Annulopapillary Distance

The annulopapillary distance taken at 10 o'clock and 2 o'clock position was 1.8cm and 2.1 cm in cadaveric heart and 2.15 cm and 2.25 cm respectively (Table 3). In 4 o'clock and 8 o'clock position was 2.01cm in both specimens and 1.9 cm and 2.01cm in autopsied hearts respectively. The study done by sakai et al in Japanese showed the annulopapillary distance at 10 o'clock, 2 o' clock, 4 o'clock and 8 o'clock were 2.35cm. [9] The present study annulopapillary distance of south Indians falls almost in the same range of Japanese. If annulopapillary muscle continuity is to be restored with a mitral allograft in mitral valve replacement, preoperative or intraoperative determination of the distance between the tip of papillary muscle and the mitral annulus is crucial in each case because of the anatomical variations of the papillary muscles such as position, number, shortening and development. However our anatomical findings can offer some guidance and the rule by which to determine the length for the procedure. [9]

Conclusion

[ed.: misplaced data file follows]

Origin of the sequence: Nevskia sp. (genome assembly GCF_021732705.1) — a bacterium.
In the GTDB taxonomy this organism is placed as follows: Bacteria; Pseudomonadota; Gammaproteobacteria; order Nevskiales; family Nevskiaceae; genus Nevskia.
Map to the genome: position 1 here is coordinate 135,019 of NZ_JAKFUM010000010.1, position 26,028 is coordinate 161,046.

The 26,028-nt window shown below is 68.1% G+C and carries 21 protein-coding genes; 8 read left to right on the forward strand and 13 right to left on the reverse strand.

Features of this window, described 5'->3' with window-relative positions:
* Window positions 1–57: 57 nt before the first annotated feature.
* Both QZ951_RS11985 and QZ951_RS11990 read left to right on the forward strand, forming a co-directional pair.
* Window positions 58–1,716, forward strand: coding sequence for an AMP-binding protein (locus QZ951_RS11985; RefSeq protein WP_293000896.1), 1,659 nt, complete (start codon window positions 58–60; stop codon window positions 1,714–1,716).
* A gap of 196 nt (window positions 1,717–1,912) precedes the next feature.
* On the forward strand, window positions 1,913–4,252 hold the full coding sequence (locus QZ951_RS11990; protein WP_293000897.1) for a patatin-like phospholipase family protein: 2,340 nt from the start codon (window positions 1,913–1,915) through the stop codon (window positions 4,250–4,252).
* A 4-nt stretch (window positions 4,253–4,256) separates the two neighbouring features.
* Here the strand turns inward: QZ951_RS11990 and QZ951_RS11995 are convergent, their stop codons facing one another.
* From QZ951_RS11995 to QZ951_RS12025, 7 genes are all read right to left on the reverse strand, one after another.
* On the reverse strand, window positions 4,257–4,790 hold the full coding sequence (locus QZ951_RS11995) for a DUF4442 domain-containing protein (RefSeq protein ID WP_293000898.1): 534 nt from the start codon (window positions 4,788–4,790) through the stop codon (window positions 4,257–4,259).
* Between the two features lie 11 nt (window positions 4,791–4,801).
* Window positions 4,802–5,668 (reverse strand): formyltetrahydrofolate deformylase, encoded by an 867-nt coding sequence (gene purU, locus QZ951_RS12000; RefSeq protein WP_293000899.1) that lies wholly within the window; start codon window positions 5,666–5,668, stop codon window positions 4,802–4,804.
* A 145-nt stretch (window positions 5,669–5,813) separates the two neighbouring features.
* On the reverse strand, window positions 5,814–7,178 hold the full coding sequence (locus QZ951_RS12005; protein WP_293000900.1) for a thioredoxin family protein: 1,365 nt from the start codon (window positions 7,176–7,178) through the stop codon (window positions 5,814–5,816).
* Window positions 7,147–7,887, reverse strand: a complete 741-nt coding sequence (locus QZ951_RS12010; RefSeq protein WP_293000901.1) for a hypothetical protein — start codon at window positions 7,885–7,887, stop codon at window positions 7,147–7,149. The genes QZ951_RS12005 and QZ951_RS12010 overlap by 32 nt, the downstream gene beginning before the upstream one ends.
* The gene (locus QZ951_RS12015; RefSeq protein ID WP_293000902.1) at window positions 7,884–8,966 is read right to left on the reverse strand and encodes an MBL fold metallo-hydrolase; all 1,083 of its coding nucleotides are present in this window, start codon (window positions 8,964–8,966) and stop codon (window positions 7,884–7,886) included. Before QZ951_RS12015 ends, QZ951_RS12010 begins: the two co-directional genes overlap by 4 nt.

The effect of formalin fixation of heart specimens causes mild shrinkage of mitral valvular components. The finding of the present study done in both cadaveric and autopsied hearts did not show much difference in morphometry of chordae tendineae due to its collagenous nature which was not affected by formalin preservation. The Morphometric data's can be interpolated for mitral valve replacements. The chordae tendineae of both the cusps (aortic and mural) were within the same range and do not show much difference (1.5 cm) (Table 1 & 2). The annulopapillary distance measurements will be of great use to the cardiac surgeons for mitral allografts. During commissurotomy the commissural chordae aids in identifying the commissures whereas the present study showed absence of commissural chordae tendineae (3.07%) and cardiac surgeons cannot rely on it for tracing commissures. The morphometric data was summarized in the table 4. The limitation of the study is done only on south Indian population and in less number of samples. The data's collected from cadaveric hearts and autopsied hearts were almost in the same range and can be used for interpretation of chordae tendineae surgeries in mitral valve. The study has to be further extended with a wide range of population from all over the India with modern technological aids in measuring the chordae tendineae.